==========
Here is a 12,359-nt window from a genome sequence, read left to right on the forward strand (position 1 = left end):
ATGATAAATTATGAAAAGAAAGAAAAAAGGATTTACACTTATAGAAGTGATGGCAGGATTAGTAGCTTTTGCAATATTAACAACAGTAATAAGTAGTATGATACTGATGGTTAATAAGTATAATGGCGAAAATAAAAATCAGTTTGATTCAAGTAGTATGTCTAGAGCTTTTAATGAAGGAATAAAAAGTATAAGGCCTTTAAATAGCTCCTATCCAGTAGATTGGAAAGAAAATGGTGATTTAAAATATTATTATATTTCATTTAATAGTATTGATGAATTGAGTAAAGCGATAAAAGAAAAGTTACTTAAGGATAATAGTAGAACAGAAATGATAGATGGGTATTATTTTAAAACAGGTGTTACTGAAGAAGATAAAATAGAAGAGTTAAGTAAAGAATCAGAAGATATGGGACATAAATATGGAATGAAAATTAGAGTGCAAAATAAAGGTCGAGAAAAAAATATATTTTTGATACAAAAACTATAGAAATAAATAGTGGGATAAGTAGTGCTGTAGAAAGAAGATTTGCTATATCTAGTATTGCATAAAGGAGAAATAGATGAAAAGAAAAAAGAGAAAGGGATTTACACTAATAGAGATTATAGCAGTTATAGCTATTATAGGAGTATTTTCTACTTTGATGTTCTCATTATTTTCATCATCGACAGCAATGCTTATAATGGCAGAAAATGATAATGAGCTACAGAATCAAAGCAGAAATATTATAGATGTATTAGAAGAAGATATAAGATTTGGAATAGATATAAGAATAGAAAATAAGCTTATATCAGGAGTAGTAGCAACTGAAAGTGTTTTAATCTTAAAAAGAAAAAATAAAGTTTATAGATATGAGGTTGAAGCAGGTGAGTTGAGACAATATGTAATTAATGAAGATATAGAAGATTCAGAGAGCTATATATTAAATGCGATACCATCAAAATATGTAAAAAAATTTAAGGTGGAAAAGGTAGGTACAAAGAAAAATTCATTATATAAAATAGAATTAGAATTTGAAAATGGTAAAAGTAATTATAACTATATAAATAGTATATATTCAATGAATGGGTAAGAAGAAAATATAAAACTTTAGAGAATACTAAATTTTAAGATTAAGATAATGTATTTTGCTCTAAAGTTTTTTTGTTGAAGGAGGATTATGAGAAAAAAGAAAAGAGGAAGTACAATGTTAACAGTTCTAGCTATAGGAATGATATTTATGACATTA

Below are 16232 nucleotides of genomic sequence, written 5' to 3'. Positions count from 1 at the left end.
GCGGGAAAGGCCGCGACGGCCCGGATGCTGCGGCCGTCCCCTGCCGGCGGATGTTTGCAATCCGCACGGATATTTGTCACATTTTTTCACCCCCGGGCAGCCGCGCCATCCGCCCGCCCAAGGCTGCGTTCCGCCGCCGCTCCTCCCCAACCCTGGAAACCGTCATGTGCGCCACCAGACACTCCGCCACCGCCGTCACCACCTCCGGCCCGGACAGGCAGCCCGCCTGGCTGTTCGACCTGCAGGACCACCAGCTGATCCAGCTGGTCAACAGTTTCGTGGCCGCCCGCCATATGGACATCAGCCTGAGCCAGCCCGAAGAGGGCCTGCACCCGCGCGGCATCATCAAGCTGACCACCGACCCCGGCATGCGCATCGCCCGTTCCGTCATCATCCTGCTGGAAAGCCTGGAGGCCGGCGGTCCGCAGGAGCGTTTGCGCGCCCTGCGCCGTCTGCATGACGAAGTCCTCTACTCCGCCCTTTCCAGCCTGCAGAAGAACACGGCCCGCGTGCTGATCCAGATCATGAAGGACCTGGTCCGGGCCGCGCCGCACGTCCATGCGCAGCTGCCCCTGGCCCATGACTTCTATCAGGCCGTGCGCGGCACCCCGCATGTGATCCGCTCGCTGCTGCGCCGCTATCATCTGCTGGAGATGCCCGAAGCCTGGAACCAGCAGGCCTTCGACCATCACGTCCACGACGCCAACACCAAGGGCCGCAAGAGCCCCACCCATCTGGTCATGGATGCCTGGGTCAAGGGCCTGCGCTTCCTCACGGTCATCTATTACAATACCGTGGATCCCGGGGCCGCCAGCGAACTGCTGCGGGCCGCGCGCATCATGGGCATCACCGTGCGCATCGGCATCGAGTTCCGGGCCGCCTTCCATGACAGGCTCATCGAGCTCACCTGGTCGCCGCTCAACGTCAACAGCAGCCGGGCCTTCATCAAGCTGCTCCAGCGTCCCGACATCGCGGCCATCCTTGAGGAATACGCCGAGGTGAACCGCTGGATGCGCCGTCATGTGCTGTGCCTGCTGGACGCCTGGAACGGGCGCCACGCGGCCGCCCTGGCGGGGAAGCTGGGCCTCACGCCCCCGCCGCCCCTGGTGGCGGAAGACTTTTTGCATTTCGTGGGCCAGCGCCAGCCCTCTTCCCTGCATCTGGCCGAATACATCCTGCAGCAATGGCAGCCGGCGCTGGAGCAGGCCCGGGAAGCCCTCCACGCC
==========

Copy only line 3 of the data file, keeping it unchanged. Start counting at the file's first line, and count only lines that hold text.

Below are 16232 nucleotides of genomic sequence, written 5' to 3'. Positions count from 1 at the left end.